Logically Speaking

I think a lot about talking. Specifically dialogue. Logically, dialogue should be logical, make sense and be straight forward. Maybe not so much.

Very rarely do I partake in or hear conversation that is precise to the point and logical. People are emotional creatures and must be written that way. The mood of the character (yes they have moods too) can easily influence a response to a question, request or statement.

This goes hand and hand with trivial talking. Stiff boring conversations, just don’t happen. People interrupt, they are sarcastic, mean, sly, witty and charming to name a few. Someone grumpy is more likely to snap a response or a bored person might miss the question altogether.

“Hi Dale do you have the edit on the Watch layout I sent you this morning?”

Dale sighed heavily and looked pointedly at the clock on the wall. “No Scott I don’t have it done yet. I need at least another thirty minutes to get it right. You said you needed it by three and it’s only quarter after two.”

“Okay that’s fine Dale. Can you print it out and put it on my desk when it’s done?”

Dale huffed and frowned at Scott. “That’s Rachel’s job not mine.”

“Could you do me the favor please? I need the final copy right away and Rachael is  swamped.”

“Yes I can print it out and bring it to you.” Dale nodded and went back to work. “I’ll just work my magic.”

Scott laughed and clapped him on the shoulder. “Thank you bud.”

“No problem pal.” Dale didn’t look up as Scott walked away.
(152)

Dale is usually more abrasive and neither are so formal with each other. I’ll take out any trivial talking and the oh so logical responses.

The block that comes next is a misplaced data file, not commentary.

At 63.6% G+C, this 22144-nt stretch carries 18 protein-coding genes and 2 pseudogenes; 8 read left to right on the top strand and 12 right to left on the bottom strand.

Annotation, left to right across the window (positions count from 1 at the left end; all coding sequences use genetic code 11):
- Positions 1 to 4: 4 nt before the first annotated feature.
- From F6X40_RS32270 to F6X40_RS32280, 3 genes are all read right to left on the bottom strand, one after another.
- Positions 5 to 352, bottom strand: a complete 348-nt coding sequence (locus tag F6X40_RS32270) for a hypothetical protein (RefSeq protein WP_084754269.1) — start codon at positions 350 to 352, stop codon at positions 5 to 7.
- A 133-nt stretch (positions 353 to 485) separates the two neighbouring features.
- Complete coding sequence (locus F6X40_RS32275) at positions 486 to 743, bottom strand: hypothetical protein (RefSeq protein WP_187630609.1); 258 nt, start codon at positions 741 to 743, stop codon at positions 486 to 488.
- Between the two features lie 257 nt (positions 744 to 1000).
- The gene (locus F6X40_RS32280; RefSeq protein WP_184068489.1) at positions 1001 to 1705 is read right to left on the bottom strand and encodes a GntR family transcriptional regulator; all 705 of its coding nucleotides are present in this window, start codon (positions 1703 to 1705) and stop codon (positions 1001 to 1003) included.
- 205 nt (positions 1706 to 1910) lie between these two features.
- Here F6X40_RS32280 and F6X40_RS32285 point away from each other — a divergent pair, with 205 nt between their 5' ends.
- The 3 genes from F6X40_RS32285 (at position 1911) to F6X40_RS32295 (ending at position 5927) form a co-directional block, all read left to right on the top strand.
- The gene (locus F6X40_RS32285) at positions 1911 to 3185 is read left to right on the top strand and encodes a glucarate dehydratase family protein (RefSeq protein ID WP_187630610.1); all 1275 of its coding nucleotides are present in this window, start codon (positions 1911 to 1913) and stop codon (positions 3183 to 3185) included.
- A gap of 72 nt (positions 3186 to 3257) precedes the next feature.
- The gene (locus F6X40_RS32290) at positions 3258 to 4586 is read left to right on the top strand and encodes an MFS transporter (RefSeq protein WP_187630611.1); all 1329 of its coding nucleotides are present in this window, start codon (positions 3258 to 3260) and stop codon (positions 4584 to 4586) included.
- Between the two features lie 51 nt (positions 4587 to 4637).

“Hey Dale, is the Watch layout finished?”

Dale sighed heavily and tapped his watch. “It’s only quarter after two, you said three.”

“Just checking, can you print it and drop it on my desk when you’re done?”

Dale looked up and smirked. “You want me to bring you coffee and rub your feet too?”

“That’d be swell.” Scott shook his head smiling. “Rachel’s swamped, do me a solid? I need it before three if you can manage.”

“Sure.” Dale shrugged and turned back to his monitor. “I’ll just pull my magic wand out of my ass.”

“Thanks bud.” Scott laughed and clapped him on the shoulder. “Just wash it before you use it.”

“No promises.” Dale didn’t look up as Scott walked away.
(123)

29 words removed(Word count is an obsession it seems and I would be very pleased with that number), a bunch of revamping on the attitude and responses and I think that’s more interesting than a logical conversation that would never happen between the two friends.  To much logical talk can make the conversation feel uneven, imbalanced or just awkward.
My advice about overly logical conversation.
Dialogue is not the place for disinfectant. Make it dirty, gritty and imperfect.

-Sheryl

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Talking Trivial

Dialogue is important. Without it the entire novel would be a meaningless narrative. Yawn.  But why is writing dialogue so challenging? There are many reasons and I’ve touched on a few, but this time the reason isn’t trivial.

Trivialities in conversation can draw out a scene necessarily. It’s also mind-numbing boring. There are a few reasons trivialities in dialogue suck. One, nobody, and I mean nobody talks like that. Maybe in old sit-coms from the 50’s. Two, it’s probably filler conversation with no actual impact on the story. Three, if you’re watching that word count (even if you’re not) trivial conversation will kill the numbers.